By Kimberly Lord Stewart
The digital age of medicine is upon us. Sophisticated digital technology tools like a Google contact lens can measure blood sugar from tears (see the story here), and biosensors can continuously monitor blood pressure opposed to the few minutes the patient is in the exam room. This level of knowledge allows for individual level of care that can reduce drug side effects, prevent illness and allow for precision care over generic therapies.
And while medical records have been digitized, the medical community is slow to adopt technology for both practice management and patient care. The reasons vary from lack of comfort with the technology, concerns about privacy and the overall conservative nature of the medical community.
The reluctance to digitize patient care and medical practices is costing physicians money, a lot of money, says Michael Jay Nusbaum, MD, Chief of Bariatric Surgery at Morristown Medical Center and Newton Medical Center, Surgical Director of the Metabolic Center of Atlantic Health and Chief Technical Officer and Founder of Giffen Solutions, Inc. Nusbaum says patient privacy is a valid concern. Something as simple as texting patients and staff may be violating privacy guidelines.
He says new advances in technology need to be considered when entering into the new world of digital medicine. But he says that technology can save money and allow doctor’s to take back control of their practice in a time when new regulations, insurance and malpractice costs are making many physicians feel out of control.
TP: In a profession that is very tech-heavy in regard to computerized surgical and diagnostic equipment, the medical profession has been reluctant to embrace other types of technology for patient interaction. Why is this?
I would not agree that the medical profession is reluctant to embrace technology, but I would state that the profession is reticent to become dependent upon technology. Prior to the advent of CT scans in the 70s and MRIs in the 80s, physicians relied upon their diagnostic skills to diagnose the problem with a patient. Soon after the advent of these tests, doctors became dependent upon those studies to make the diagnosis. The result was that there was a degradation in the diagnostic skills of physicians coming through training in the 80s and 90s. They became too reliant upon the imaging studies to make the diagnosis. This was a truly expensive wakeup call for the healthcare system.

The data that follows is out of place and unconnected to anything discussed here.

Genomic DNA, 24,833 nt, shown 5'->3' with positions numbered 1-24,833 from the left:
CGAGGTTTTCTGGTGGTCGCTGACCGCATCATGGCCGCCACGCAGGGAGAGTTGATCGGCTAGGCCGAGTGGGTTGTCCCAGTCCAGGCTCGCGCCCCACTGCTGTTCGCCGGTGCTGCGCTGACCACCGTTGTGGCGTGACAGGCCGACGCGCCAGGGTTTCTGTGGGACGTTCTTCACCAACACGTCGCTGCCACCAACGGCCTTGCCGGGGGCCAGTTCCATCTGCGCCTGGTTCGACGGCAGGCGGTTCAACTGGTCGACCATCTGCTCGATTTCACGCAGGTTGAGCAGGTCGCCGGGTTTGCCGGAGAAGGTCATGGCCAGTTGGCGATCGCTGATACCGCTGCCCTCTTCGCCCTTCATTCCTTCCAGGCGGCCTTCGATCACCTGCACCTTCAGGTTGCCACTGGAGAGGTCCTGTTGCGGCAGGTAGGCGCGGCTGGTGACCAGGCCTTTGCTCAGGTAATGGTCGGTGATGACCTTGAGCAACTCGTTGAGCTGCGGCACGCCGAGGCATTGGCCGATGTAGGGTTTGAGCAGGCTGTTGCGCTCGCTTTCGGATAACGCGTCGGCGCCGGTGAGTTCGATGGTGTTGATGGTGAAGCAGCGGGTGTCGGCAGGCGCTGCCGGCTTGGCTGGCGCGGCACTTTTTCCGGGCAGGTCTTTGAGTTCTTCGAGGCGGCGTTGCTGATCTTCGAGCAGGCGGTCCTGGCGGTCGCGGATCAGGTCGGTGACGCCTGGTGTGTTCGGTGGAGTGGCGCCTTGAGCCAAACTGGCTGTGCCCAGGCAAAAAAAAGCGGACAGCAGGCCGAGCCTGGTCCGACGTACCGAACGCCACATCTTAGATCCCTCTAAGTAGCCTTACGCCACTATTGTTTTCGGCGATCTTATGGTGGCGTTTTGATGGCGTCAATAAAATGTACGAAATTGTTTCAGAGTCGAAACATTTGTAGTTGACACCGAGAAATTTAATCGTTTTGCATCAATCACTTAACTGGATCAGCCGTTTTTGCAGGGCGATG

Today, we see similar issues in the operating room. With the advent of advanced laparoscopy and robotic surgery, young surgeons in training are seeing fewer and fewer open cases. The result is that many are not obtaining the skills to perform open operations. The problem is that, in a certain percentage of patients, a laparoscopic procedure has to be converted to an open operation. Many of the young surgeons coming out of training today are not equipped with the skills or experience needed if they are forced to open a patient.
TP: Technology can be perceived as both a time saver and a hindrance, how can technology save money and time in medical practices?
Technology in a medical practice can be a time saver if designed properly. The problem is that many systems are designed by computer engineers who believe that they are setting up the most logical system. Unfortunately, most of these systems become impractical in the actual practice of medicine. They are also designed for the hospitals to optimize billing for products and services at the experience of convenience to the provider. We see hospitals installing such systems today. Systems not designed by physicians but by engineers. The result is that the same tasks now take much longer than they ever did before. However, technology like MedXCom, as well as other systems which permit providers to perform virtual house calls, save money for the health care system as well as save time for the provider and the patient. In addition, these systems save money, time and lives by providing the practitioner with critical patient information at the time they need it most… the time of patient contact. This accelerates the decision making process and helps reduce medical errors.
TP: One of the primary concerns is privacy. What are the safe-gap measures in place to make both patients and physicians feel communication is being kept confidential?
Unfortunately most medical practices are not aware that they are compromising privacy on a daily basis. Many office staff members text their doctors personal health information (PHI) to their smart phones, in direct violation of HIPAA. Many live operators do the same by texting the doctor PHI to their phones. What they need to do is get a product such as MedXCom or similar products where they can securely message their doctors and doctors can securely communicate with both them and their patients. Any system containing PHI needs to be secure. This means that the data needs to be encrypted on both ends as well as in transmission. New advanced communications platforms such as MedXCom do just that. In a similar situation to logging into your bank securely via an app on your phone, secure patient to provider communications platforms need secure apps where both parties log into the secure platform to communicate with each other.
Michael Jay Nusbaum, MD, FACS, FASMBS, Chief of Bariatric Surgery: Morristown Medical Center and Newton Medical Center and Surgical Director of the Metabolic Center of Atlantic Health. He is also Chief Technical Officer and Founder of Giffen Solutions, Inc. Giffen provides guidance and technology solutions for improving health care, communication, and compliance through innovative technology with MedXCom and MedXCom Patient. Learn more at www.medxcom.com